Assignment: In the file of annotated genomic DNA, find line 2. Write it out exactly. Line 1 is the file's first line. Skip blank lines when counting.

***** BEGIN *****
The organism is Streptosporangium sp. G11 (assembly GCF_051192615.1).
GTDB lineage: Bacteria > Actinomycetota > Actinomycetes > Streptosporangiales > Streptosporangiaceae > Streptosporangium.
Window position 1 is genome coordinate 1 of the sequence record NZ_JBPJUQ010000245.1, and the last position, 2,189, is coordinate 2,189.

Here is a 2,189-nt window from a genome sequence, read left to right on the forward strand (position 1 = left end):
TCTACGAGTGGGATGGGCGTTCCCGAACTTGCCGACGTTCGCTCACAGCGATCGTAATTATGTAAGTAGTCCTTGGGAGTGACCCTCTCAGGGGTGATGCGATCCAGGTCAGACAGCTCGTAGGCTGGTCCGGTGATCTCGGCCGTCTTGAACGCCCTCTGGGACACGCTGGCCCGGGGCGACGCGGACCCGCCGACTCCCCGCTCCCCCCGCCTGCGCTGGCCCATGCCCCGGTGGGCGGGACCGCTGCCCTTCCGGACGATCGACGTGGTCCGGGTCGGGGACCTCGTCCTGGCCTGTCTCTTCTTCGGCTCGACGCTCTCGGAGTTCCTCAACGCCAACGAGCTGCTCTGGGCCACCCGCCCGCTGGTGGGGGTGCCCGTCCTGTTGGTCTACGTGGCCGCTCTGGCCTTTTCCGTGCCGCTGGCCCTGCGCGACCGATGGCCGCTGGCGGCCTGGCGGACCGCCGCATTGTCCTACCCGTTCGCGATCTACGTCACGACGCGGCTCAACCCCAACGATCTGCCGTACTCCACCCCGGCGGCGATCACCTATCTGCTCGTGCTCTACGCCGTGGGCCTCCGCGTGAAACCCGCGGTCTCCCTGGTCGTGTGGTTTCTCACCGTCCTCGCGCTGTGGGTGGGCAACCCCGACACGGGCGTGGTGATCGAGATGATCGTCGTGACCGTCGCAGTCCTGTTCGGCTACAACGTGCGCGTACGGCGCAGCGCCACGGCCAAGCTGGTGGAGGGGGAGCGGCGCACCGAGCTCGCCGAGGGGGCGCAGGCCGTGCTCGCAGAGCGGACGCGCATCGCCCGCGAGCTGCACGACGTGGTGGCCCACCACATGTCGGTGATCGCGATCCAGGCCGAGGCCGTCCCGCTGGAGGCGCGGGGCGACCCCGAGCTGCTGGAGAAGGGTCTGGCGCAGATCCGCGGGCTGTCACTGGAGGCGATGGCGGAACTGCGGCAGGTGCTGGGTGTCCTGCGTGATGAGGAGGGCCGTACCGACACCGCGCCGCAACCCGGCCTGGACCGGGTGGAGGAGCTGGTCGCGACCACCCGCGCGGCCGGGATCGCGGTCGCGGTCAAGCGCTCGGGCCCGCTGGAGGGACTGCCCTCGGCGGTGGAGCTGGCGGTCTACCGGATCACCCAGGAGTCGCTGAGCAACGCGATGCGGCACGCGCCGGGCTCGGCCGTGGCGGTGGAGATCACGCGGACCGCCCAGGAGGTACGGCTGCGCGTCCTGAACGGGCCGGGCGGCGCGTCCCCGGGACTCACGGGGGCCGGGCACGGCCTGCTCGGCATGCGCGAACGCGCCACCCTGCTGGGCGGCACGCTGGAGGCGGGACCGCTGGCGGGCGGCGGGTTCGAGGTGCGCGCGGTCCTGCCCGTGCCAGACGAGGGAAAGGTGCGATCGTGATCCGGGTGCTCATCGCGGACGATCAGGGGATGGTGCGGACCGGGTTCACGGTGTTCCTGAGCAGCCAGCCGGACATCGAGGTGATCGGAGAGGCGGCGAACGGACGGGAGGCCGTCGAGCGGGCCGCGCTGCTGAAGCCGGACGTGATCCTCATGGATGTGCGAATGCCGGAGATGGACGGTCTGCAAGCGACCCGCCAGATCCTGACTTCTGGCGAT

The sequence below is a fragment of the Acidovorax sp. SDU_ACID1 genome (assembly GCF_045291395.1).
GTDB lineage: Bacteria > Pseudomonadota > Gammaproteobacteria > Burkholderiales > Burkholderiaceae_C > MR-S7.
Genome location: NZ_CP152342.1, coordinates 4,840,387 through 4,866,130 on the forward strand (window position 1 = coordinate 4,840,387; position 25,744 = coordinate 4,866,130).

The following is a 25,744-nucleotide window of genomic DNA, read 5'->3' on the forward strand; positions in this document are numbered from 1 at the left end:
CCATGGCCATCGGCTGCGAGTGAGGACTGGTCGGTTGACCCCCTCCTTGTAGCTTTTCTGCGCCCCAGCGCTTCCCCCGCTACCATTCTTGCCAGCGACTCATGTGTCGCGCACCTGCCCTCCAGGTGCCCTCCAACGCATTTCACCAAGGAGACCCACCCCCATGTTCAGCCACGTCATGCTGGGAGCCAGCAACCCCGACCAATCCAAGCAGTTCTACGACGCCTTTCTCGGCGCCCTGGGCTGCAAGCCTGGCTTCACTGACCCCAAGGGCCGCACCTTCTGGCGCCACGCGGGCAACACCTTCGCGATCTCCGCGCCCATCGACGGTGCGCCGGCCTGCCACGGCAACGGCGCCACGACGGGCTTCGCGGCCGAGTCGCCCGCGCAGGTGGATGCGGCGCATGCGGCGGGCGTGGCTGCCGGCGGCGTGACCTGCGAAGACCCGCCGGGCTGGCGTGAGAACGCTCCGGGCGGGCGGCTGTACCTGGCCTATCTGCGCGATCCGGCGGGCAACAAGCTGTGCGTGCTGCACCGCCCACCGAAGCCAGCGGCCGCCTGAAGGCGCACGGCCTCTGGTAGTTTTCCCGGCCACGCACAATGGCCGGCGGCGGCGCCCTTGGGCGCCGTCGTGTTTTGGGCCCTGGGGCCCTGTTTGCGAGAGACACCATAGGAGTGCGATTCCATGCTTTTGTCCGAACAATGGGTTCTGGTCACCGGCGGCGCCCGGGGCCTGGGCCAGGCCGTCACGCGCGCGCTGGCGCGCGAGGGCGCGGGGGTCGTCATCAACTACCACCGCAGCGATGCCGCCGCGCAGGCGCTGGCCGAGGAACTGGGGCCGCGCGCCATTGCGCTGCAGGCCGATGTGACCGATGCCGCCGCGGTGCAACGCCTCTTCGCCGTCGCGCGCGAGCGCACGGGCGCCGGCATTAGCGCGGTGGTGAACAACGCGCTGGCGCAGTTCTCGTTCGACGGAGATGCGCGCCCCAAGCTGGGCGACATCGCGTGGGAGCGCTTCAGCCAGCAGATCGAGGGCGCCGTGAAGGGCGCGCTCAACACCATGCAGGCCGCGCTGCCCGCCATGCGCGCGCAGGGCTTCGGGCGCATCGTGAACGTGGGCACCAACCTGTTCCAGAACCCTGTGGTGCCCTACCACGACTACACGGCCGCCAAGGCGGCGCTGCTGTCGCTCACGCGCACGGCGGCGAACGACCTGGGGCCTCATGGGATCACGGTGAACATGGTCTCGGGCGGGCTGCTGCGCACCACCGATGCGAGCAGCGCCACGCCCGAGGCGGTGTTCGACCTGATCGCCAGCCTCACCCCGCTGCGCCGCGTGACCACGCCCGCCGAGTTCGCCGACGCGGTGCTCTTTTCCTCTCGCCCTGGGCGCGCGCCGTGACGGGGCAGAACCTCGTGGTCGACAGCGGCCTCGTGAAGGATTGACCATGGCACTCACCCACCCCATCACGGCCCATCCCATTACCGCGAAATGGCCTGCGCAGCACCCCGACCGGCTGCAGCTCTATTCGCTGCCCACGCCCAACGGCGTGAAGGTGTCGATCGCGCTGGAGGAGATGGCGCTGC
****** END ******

GTDB lineage: Bacteria > Actinomycetota > Actinomycetes > Streptosporangiales > Streptosporangiaceae > Streptosporangium.